FIGS. 5 and 6 are respectively front and side views of the device with the keyboard 16 in its second operating position, wherein the second housing 4A and the keyboard 16 have been repositioned so that the second housing 4A is now situated in the same plane as the first housing 4 with the keyboard 16 extending below the first housing 4 and the display 6. In this position, the user may utilize the keyboard 16 while viewing the display 6, and the keyboard 16 may be used for such functions as writing text messages. Thus, in this position, the keyboard 16 is easier to use in conjunction with the display 6 and other auxiliary inputs such as thumbwheel 8 and auxiliary buttons 10 and 12.

As stated above, the housing parts 4 and 4A are held together by a hinge 14 and, as shown in FIGS. 3, 5 and 6, the second housing 4A may be rotated from the first position of the keyboard 16 (FIG. 3) about the axis of the hinge 14 in the direction of the arrow R and locked into the second position of the keyboard 16 (FIGS. 5 and 6). The second housing 4 may lock into the second position through detents or by use of a spring-loaded hinge 14. Naturally, various other locking mechanisms may be substituted for the detents or a spring-loaded hinge.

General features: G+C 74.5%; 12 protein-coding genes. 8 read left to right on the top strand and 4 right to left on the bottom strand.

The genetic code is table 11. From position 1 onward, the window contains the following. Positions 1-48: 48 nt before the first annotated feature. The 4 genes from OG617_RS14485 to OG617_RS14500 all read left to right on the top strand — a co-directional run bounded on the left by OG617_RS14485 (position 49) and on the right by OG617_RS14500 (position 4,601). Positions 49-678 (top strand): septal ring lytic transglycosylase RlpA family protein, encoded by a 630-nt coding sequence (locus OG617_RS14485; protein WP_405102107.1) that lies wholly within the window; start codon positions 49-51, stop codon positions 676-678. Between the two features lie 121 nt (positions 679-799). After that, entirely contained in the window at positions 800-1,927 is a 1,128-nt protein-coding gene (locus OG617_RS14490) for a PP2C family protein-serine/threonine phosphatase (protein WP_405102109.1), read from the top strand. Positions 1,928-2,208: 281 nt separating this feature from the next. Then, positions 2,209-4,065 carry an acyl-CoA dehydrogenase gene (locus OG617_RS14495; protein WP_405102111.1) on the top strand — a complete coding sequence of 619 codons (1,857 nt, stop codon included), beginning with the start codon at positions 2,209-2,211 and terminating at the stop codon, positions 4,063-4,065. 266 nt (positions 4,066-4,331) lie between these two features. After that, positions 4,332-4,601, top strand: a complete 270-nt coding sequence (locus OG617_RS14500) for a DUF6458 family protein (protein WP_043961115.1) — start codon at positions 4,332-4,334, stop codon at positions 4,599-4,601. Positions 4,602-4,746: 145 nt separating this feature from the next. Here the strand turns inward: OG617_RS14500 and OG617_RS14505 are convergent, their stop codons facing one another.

In a non-illustrated embodiment, the auxiliary input is hingedly attached to the display by a hinge that allows rotation of the keyboard in two dimensions. This allows the keyboard to be rotated from the open position, to an intermediate position where the keys on the auxiliary input face opposite to the display, and then to be rotated into the closed position so that it is flush with the body of the device. This embodiment allows for a device whose auxiliary input is shielded in the closed position. To facilitate this embodiment, the microphone and speaker for the phone can reside first housing 4, and the display can be implemented as a touchscreen LCD so that a user can operate the phone without deploying the auxiliary input. In this embodiment, the user can be decide whether or not the auxiliary input should be externally accessible while it is in the closed position by deciding the rotate the second housing 4A prior to putting the keyboard into the closed position. These options, and the increased size of the auxiliary input, provide the user with a more desirable means to input text and data into the device for data driven services.